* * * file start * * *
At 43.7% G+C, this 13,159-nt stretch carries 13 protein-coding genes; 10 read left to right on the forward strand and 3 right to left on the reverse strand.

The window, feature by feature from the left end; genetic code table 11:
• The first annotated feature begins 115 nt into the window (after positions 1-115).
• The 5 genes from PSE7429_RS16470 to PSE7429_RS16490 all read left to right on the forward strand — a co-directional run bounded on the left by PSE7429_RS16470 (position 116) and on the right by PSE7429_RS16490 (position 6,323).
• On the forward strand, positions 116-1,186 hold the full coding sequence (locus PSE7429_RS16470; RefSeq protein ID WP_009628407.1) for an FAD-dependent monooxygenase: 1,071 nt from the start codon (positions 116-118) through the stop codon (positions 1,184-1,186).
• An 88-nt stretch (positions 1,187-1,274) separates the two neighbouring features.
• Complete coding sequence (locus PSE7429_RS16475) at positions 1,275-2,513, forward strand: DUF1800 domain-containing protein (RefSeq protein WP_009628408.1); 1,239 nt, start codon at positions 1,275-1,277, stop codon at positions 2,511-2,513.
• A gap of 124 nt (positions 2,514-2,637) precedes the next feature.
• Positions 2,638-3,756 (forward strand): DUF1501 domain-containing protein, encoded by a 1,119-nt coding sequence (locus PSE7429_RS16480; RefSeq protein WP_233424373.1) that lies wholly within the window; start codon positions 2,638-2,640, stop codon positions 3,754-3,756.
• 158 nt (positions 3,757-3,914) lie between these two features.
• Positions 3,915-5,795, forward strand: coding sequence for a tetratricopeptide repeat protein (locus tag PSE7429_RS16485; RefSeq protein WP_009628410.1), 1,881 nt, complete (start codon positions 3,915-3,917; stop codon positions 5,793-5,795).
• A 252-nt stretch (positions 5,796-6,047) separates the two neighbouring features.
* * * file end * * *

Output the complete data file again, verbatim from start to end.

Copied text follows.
At 43.7% G+C, this 13,159-nt stretch carries 13 protein-coding genes; 10 read left to right on the forward strand and 3 right to left on the reverse strand.

The window, feature by feature from the left end; genetic code table 11:
• The first annotated feature begins 115 nt into the window (after positions 1-115).
• The 5 genes from PSE7429_RS16470 to PSE7429_RS16490 all read left to right on the forward strand — a co-directional run bounded on the left by PSE7429_RS16470 (position 116) and on the right by PSE7429_RS16490 (position 6,323).
• On the forward strand, positions 116-1,186 hold the full coding sequence (locus PSE7429_RS16470; RefSeq protein ID WP_009628407.1) for an FAD-dependent monooxygenase: 1,071 nt from the start codon (positions 116-118) through the stop codon (positions 1,184-1,186).
• An 88-nt stretch (positions 1,187-1,274) separates the two neighbouring features.
• Complete coding sequence (locus PSE7429_RS16475) at positions 1,275-2,513, forward strand: DUF1800 domain-containing protein (RefSeq protein WP_009628408.1); 1,239 nt, start codon at positions 1,275-1,277, stop codon at positions 2,511-2,513.
• A gap of 124 nt (positions 2,514-2,637) precedes the next feature.
• Positions 2,638-3,756 (forward strand): DUF1501 domain-containing protein, encoded by a 1,119-nt coding sequence (locus PSE7429_RS16480; RefSeq protein WP_233424373.1) that lies wholly within the window; start codon positions 2,638-2,640, stop codon positions 3,754-3,756.
• 158 nt (positions 3,757-3,914) lie between these two features.
• Positions 3,915-5,795, forward strand: coding sequence for a tetratricopeptide repeat protein (locus tag PSE7429_RS16485; RefSeq protein WP_009628410.1), 1,881 nt, complete (start codon positions 3,915-3,917; stop codon positions 5,793-5,795).
• A 252-nt stretch (positions 5,796-6,047) separates the two neighbouring features.